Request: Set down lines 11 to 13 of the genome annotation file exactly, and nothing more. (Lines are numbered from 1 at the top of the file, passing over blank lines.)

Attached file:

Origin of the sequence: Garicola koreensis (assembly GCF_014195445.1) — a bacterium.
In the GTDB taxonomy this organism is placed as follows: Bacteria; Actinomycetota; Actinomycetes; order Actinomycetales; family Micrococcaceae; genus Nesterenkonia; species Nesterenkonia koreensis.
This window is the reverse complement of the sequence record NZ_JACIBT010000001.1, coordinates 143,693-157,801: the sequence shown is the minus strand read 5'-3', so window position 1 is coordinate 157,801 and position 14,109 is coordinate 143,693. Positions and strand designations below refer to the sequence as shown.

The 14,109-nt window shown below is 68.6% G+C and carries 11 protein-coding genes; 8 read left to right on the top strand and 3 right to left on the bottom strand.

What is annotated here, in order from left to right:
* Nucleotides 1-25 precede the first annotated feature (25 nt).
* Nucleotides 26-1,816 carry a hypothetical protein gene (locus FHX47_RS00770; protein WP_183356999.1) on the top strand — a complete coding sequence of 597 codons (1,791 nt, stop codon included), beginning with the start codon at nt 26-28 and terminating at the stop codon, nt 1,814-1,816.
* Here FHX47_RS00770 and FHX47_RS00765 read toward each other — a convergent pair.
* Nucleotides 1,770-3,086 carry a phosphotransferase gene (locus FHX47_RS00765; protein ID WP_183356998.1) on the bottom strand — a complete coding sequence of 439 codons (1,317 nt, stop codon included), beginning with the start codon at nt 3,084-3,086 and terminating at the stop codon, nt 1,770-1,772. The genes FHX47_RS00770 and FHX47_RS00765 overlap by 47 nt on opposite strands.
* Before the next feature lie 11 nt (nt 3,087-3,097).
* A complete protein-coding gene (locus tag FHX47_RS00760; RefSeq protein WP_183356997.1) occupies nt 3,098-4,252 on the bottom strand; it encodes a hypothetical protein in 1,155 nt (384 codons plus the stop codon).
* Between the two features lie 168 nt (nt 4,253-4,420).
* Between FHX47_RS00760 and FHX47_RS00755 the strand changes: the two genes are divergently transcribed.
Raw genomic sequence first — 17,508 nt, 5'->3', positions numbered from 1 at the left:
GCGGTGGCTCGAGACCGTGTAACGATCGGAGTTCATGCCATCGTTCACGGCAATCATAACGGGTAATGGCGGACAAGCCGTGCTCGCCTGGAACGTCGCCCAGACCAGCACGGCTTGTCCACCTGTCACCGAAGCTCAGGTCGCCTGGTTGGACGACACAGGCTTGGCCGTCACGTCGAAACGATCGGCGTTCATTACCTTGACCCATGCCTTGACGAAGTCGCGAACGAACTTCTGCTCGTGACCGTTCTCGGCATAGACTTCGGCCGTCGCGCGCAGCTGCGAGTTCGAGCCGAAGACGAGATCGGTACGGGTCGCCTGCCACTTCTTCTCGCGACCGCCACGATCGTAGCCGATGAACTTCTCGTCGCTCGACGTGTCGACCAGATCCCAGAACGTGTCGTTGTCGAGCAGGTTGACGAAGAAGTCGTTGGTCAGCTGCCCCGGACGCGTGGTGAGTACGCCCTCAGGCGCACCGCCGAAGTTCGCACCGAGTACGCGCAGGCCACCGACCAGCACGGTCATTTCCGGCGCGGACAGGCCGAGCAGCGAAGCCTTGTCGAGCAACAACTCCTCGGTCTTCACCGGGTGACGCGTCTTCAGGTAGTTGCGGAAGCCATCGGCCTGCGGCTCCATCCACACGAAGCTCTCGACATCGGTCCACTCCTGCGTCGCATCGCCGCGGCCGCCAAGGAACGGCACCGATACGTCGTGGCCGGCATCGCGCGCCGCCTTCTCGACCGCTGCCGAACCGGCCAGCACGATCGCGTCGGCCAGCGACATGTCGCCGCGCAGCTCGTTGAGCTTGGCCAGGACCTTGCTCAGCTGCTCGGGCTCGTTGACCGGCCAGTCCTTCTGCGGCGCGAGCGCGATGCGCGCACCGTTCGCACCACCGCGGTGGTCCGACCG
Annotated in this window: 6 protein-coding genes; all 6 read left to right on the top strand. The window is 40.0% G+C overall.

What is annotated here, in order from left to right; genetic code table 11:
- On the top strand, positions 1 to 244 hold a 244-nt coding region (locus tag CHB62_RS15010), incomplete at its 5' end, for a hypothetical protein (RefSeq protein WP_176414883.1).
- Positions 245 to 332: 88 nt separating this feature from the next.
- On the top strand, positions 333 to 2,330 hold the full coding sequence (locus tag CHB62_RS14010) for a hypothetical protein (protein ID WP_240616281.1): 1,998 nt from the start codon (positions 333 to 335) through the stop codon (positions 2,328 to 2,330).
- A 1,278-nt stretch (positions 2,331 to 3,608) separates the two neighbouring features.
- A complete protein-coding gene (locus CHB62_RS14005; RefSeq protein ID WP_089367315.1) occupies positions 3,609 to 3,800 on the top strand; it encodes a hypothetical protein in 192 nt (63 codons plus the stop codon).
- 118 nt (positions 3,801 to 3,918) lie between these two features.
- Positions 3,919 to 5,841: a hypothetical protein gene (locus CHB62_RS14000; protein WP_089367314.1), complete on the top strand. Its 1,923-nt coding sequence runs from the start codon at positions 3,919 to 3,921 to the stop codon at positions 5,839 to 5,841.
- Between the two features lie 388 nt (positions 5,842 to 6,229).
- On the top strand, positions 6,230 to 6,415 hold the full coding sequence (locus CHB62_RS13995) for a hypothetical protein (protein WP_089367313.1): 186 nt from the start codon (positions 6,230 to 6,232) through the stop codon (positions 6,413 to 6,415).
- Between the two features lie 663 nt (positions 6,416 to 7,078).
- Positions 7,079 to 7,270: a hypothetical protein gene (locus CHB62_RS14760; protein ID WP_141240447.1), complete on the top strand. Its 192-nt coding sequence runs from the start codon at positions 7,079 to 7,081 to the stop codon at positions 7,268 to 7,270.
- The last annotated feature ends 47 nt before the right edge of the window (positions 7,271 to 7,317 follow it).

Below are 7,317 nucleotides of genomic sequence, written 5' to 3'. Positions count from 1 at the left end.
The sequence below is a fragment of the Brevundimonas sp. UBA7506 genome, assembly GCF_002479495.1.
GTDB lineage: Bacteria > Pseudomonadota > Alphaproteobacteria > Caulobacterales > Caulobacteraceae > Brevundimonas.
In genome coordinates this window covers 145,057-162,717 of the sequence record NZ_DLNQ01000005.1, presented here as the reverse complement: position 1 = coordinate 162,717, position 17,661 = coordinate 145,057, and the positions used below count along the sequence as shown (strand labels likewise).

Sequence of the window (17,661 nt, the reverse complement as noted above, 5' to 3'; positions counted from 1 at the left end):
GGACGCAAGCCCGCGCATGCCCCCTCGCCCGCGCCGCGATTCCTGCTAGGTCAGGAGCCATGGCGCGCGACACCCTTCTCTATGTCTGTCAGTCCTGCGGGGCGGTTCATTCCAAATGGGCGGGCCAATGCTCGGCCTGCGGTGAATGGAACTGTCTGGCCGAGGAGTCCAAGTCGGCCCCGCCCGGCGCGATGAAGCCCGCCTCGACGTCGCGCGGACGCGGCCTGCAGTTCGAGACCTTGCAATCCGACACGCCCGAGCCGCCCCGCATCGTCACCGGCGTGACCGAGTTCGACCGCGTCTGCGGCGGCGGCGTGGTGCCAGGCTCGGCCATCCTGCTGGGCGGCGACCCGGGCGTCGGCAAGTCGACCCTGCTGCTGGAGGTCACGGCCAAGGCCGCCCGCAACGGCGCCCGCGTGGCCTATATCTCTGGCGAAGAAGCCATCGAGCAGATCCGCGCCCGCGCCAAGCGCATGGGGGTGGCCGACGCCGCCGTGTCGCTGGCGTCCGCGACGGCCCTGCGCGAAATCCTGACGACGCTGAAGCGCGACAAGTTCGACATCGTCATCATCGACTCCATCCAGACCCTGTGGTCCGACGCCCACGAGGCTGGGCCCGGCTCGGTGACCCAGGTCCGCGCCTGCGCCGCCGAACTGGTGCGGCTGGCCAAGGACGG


* A complete protein-coding gene (locus tag FHX47_RS00760; RefSeq protein WP_183356997.1) occupies nt 3,098-4,252 on the bottom strand; it encodes a hypothetical protein in 1,155 nt (384 codons plus the stop codon).
* Between the two features lie 168 nt (nt 4,253-4,420).
* Between FHX47_RS00760 and FHX47_RS00755 the strand changes: the two genes are divergently transcribed.